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Hither and Yon

South Korea’s champion-class baseball fans

Special to WorldTribune.com
By Donald Kirk, East-Asia-Intel.com
American baseball fans, maybe U.S. major league baseball in general, have some lessons to learn from the way that diehard Koreans cheer on their teams.
At the final game of the Korea Series, I was surrounded wherever I hung out in the stands by people standing up, swinging plastic bats, singing songs for their teams – in this case the Samsung Lions and the Nexen Heroes.
Never mind that the Lions slaughtered the Heroes, 11-1, copping their fourth victory in game six of the best of seven series. These fans, both for the Lions and the Heroes, stayed until the joyous/bitter end, shouting loudly over every strike, every foul ball every routine popup or groundout.
Lions fans, waving blue and white flags, popping blue balloons, flashing blue-and white towels thoughtfully stuffed into every seat, filled the third-base side of Jamsil Stadium. Nexen fans, not be outdone, waved burgundy-and-white towels and banners, singing and shouting just as loudly from the first-base side. They were loyal to the end, refusing to leave until the final Nexen batter went down, in the bottom of the ninth.
The exuberance of the fans is without a doubt the greatest single difference between Korean and American baseball. You just don’t see Americans cheering with such zest though Americans say Korean baseball isn’t quite major league level.
The fastest pitch I saw in the Lions-Heroes game, or in a couple of other KBO playoff and series games, was 144 kilometers an hour. That’s about 90 miles an hour, pretty fast but slower than the 94-95 mph pitching that’s commonplace in the American big leagues. Nor was the hitting quite so powerful. Home runs don’t happen so often in Korean baseball. I recall only one in that final 11-1 Lions victory — a three-run blast that elevated the score to 7-1 somewhere in the middle of the game.
Jerry Royster, a veteran major leaguer who managed the Lotte Giants for three seasons, once told me that Korean baseball was really double-A or high single-A caliber — meaning that games on average were about the same level as middling minor league affiliates of American major league clubs.
Still, he said, he remembered his time with the Giants as some of the best years of his long career as a player, coach and manager and was confident that some Korean players could have an impact as major leaguers. It used to be said that only pitchers from Korea, like Park Chan-Ho, could make it in the big leagues, but hard-hitting outfielder Choo Shin-Soo has disproved that theory in ten years in the majors, including seven as a star outfielder with the Cleveland Indians.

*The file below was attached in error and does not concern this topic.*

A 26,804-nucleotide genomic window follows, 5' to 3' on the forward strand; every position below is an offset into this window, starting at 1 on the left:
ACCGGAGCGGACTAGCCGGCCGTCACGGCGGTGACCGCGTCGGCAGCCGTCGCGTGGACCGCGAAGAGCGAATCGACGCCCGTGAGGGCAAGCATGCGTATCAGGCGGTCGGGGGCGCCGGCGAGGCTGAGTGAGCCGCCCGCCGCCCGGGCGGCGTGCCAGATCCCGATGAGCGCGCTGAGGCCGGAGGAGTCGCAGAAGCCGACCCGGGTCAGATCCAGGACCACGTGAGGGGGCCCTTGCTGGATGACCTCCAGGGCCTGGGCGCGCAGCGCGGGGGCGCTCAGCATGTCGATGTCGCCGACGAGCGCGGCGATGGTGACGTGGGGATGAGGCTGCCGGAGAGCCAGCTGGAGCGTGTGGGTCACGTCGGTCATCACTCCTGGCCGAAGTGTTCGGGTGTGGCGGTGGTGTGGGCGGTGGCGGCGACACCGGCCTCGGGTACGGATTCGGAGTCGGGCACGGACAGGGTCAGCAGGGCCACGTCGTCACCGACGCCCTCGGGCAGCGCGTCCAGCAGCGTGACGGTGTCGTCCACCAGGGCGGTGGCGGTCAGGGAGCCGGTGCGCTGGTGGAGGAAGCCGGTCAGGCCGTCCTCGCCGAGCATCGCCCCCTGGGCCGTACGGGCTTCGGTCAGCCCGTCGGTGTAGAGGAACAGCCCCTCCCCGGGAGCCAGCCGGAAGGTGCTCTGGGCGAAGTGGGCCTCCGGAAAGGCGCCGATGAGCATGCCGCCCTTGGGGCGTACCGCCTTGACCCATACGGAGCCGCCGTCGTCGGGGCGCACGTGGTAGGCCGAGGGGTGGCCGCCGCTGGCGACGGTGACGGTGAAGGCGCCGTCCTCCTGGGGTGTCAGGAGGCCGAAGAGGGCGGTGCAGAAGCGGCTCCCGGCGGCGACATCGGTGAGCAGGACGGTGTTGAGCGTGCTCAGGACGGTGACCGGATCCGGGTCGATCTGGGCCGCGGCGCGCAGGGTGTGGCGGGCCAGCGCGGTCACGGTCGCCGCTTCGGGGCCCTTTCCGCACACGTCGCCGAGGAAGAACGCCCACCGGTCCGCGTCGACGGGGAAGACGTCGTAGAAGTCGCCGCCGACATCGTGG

However, the nature of the cheerleading exemplifies cultural differences — not simply differing levels of enthusiasm — between Americans and Koreans. Just as they shout in unison in demonstrations, so Koreans cheer, chant and sing lustily all together at baseball games. Throughout the game cheerleading dancers resembling K-pop groups on TV gyrate enthusiastically atop platforms especially made for them while drummers and keyboard players bang away, their music, or noise, carried by mega-loudspeakers.
Cheerleaders adorn the sidelines of American football and basketball games, often going through routines as complex and alluring as any on stage or screen, but you hardly see cheerleaders at American baseball games. And when they do appear, they’re on top of the dugouts, not in a special stand. Mascots looking like comic-book characters prance up and down in both Korea and the U.S., but you’re likely to see more of them at Korean games, on the sidelines and in the stands.
Jerry Royster, communicating by email while serving as third-base coach for the Boston Red Sox in their disastrous 2013 season when they finished last in the American League East, observed that baseball was Korea’s “number one sport.”
In the U.S., fan enthusiasm for baseball now ranks below that for American football. At games in the U.S., you’re likely to see as many middle-aged and elderly fans as young people.
Not so in Korea. At the two Samsung-Nexen games that I attended, I was surrounded by young people, including many couples. In the aisle beside my seat, a four-year-old girl was cheering and dancing furiously to the beat of the drum, though I doubt if she knew what was going on down on the field. Rather, she seemed to be following the example of her parents beside her.
One similarity, though, really surprised me. As Samsung fans were going crazy over the Lions’ victory, they were singing, in American English, that standard of U.S. ballparks, “We Are the Champions.” One thing is sure: Koreans are champion fans of what used to be America’s national pastime.
Columnist Donald Kirk, www.donaldkirk.com is a fan of the Baltimore Orioles in the American League and the Washington Nationals in the National League.
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